Would You Believe...The Helsinki Accords Changed the World?
By Peter L.W. Osnos with Holly Cartner
Would You Believe. . . When the Helsinki Accords were signed on August 1, 1975, the likelihood they would have a profound and lasting impact on the world were very small. Which is why a book about them after a half century is both surprisingly topical and well worth reading for anyone with an interest in modern history.
The thirty-five signatories were the nations of Europe, the United States and Canada at was formally known as the Conference of Security and Cooperation in Europe. The Final Act of CSCE contained detailed provisions on respect for human rights and set country borders that essentially held until Russia invaded Ukraine in February, 2022.
Only 15 years after the summit signing, the Soviet Union imploded and its Eastern European satellites broke with Communism and the broad range of human rights issues –civil, social, economic, and political – were a major factor in this historic turning point.
Peter L.W. Osnos’ expertise on the history of the accords is vast, as a journalist and publisher. His narrative writing skill is widely recognized. Holly Cartner provides a vivid account of how a small organization called Helsinki Watch became Human Rights Watch, the most important global NGO in its field.
George Soros: A Life in Full
Edited by Peter L.W. Osnos
A compelling new picture of one of the most important, complex, and misunderstood figures of our time.
The name George Soros is recognized around the world. Universally known for his decades of philanthropy, progressive politics, and investment success, he is equally well known as the nemesis of the far right--the target of sustained attacks from nationalists, populists, authoritarian regimes, and anti-Semites--because of his commitment to open society, freedom of the press, and liberal democracy. At age 91, Soros still looms large on the global stage, and yet the man himself is surprisingly little understood. Asking people to describe Soros is likely to elicit different and seemingly contradictory answers. Who is George Soros, really? And why does this question matter?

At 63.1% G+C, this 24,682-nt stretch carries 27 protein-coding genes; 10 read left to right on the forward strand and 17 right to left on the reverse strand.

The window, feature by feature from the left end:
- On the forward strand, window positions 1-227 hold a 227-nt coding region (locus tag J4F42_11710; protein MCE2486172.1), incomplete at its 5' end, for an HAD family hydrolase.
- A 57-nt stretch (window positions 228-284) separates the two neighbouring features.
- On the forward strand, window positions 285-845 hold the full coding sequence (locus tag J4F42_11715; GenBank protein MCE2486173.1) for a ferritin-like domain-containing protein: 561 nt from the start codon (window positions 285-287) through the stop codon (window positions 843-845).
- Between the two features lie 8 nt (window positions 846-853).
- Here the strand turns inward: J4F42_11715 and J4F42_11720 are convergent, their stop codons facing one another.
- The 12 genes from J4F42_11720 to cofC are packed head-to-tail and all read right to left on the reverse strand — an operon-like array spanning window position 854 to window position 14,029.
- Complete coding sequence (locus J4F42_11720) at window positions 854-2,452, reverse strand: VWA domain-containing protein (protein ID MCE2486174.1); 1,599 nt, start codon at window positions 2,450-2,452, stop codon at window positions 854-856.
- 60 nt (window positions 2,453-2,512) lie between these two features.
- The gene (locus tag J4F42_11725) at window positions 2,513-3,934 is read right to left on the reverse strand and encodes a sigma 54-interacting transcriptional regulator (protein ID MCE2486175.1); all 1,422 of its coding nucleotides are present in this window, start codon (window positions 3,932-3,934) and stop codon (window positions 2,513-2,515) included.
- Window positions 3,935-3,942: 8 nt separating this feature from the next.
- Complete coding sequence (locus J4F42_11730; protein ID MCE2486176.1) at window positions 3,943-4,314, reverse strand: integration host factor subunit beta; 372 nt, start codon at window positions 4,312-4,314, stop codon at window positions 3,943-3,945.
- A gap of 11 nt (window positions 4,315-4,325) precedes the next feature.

Biographers have attempted to tell the story of George Soros, but no single account of his life can capture his extraordinary, multifaceted character. Now, in this ambitious and revealing new book, Soros's longtime publisher, Peter L. W. Osnos, has assembled an intriguing set of contributors from a variety of different perspectives--public intellectuals (Eva Hoffman, Michael Ignatieff), journalists (Sebastian Mallaby, Orville Schell), scholars (Leon Botstein, Ivan Krastev), and nonprofit leaders (Gara LaMarche, Darren Walker)--to paint a full picture of the man beyond the media portrayals. Some have worked closely with Soros, while others have wrestled with issues and quandaries similar to his in their own endeavors. Their collective expertise shines a new light on Soros's activities and passions and, to the extent possible, the motivation for them and the outcomes that resulted.
Through this kaleidoscope of viewpoints emerges a vivid and compelling portrait of this remarkable man's unique and consequential impact. It has truly been a life in full.